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Ethanol fell to an eight-week low in Chicago on signs of adequate supply and more imports.
Futures declined with stockpiles in the most recent Energy Department report at 18.5 million barrels, up 3.4 percent from a year earlier, and as imports this year have averaged 16,000 barrels a day, up from 6,200 a day for all of 2011.
“We did some selling out the gate in ethanol and it didn’t have a chance to recover,” said Mike Blackford, a consultant at INTL FCStone in Des Moines, Iowa. “You’ve never really been forced this year to go out and really scramble for ethanol.”
Denatured ethanol for September delivery fell 3.5 cents, or 1.4 percent, to $2.528 a gallon on the Chicago Board of Trade today, the lowest settlement since July 12. Futures have gained 15 percent this year.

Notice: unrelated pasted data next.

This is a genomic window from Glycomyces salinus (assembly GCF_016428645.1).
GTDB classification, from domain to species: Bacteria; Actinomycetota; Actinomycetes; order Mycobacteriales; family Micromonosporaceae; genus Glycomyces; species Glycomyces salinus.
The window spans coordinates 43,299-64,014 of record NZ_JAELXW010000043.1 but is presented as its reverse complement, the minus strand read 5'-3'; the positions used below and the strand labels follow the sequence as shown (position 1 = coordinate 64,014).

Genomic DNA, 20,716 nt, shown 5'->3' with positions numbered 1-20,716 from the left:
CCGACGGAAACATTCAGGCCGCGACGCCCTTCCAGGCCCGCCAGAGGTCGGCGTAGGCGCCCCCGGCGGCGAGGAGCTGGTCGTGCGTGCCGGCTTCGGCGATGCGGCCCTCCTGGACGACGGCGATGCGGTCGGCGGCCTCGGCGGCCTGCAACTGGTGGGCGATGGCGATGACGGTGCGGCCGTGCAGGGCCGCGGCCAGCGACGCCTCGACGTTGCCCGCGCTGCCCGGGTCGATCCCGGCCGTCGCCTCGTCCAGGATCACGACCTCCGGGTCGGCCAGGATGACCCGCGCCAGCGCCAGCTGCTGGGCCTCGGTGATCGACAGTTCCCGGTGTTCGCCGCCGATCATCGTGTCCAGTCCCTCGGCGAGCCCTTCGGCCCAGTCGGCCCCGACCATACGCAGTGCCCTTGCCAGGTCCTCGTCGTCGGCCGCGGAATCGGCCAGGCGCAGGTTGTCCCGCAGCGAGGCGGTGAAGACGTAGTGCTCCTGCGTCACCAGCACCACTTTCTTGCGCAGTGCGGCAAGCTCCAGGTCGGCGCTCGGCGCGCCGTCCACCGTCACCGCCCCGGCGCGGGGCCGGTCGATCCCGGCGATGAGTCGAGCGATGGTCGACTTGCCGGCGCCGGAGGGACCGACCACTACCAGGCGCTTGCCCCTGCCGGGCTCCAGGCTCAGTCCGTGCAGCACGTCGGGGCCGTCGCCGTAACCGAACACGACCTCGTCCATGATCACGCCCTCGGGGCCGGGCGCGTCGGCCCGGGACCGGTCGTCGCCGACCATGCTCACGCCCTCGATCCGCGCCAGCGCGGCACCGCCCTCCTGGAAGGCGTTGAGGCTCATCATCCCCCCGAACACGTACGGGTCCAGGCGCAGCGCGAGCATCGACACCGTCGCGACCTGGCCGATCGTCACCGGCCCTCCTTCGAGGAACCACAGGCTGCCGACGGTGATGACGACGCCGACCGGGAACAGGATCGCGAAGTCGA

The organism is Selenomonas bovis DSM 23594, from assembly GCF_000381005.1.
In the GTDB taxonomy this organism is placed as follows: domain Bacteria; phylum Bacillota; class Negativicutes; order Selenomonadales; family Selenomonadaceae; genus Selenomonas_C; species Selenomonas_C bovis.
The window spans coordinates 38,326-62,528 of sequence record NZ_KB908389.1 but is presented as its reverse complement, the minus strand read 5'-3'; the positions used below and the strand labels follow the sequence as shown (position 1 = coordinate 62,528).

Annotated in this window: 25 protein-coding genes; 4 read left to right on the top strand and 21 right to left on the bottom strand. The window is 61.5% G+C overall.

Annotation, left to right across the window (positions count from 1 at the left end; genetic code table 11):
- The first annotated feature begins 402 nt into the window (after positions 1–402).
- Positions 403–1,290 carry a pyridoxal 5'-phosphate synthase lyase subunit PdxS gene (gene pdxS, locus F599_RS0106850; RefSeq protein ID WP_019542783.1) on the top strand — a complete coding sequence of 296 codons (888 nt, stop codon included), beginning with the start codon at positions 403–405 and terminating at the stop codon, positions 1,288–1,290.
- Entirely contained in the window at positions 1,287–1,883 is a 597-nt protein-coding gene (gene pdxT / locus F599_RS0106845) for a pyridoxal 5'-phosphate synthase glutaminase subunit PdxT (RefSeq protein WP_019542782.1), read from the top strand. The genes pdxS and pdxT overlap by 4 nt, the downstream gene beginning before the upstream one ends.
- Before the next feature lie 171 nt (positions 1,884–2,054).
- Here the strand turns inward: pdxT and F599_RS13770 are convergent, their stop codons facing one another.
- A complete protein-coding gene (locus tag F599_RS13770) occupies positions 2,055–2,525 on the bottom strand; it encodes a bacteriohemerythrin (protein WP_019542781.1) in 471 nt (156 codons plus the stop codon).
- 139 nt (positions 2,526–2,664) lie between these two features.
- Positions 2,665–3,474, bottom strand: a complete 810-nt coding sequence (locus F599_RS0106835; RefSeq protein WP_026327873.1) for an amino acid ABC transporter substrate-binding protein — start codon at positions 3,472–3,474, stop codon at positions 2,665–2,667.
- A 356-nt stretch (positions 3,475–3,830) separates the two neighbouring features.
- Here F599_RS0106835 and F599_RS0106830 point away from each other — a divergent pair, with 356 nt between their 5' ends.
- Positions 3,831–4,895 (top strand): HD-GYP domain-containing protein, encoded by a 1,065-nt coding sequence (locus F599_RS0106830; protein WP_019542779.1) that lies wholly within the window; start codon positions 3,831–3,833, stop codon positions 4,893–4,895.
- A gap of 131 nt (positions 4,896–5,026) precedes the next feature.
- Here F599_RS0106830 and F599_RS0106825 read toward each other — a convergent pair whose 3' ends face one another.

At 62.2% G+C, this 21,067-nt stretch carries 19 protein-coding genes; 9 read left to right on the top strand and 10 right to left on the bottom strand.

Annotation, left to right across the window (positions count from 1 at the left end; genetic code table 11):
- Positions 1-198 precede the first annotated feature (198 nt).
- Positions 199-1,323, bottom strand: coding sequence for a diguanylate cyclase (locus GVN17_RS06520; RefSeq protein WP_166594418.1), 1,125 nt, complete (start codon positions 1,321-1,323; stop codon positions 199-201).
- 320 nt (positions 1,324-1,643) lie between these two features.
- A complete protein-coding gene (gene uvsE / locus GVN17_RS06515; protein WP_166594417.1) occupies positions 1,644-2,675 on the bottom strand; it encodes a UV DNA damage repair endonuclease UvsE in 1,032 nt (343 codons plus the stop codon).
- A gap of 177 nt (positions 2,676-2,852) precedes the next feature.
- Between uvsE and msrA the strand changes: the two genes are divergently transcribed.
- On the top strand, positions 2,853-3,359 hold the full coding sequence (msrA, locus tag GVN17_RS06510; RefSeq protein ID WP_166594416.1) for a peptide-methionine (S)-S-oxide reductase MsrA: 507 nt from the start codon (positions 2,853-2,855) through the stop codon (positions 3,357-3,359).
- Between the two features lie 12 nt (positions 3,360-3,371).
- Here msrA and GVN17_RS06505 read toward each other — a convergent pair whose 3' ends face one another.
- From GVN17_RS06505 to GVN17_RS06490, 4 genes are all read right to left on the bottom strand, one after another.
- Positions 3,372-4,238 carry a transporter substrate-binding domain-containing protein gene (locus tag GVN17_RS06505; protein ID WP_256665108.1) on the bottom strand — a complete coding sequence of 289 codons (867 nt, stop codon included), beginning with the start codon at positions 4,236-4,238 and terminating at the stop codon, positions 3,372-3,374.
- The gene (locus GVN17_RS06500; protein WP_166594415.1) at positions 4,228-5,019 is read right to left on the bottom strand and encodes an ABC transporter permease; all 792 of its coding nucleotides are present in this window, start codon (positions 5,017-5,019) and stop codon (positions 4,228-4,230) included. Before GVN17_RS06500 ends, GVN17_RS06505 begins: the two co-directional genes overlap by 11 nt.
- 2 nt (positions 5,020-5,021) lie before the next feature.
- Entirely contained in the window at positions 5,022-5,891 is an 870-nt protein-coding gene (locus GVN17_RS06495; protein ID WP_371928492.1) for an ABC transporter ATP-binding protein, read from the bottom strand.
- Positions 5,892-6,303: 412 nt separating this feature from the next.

In cash market trading, ethanol slipped 5.5 cents, or 2.1 percent, to $2.62 a gallon and in the U.S. Gulf the biofuel fell 5 cents, or 1.9 percent, to $2.595, data compiled by Bloomberg shows.
Ethanol in New York sank 5.5 cents, or 2.1 percent, to $2.62 a gallon and in Chicago the additive slid 4.5 cents, or 1.7 percent, to $2535.
Blackford said demand may be tempered as refineries in the U.S. Gulf start production after being forced to close because of Hurricane Isaac.
The biofuel is blended with gasoline to stretch supply and meet federal mandates. Refiners also mix the fuel in an effort to capture the spread between the two.
Ethanol traded at a 42.18-cent discount to the motor fuel today, up from yesterday’s 38.92 cents.
Gasoline for October delivery fell 0.24 cent to $2.9498 a gallon on the New York Mercantile Exchange. The contract covers reformulated gasoline, which is made to be blended with ethanol before delivery to filling stations.
Corn for December delivery tumbled 14.25 cents, or 1.8 percent, to $7.9075 a bushel in Chicago. One bushel makes at least 2.75 gallons of ethanol.
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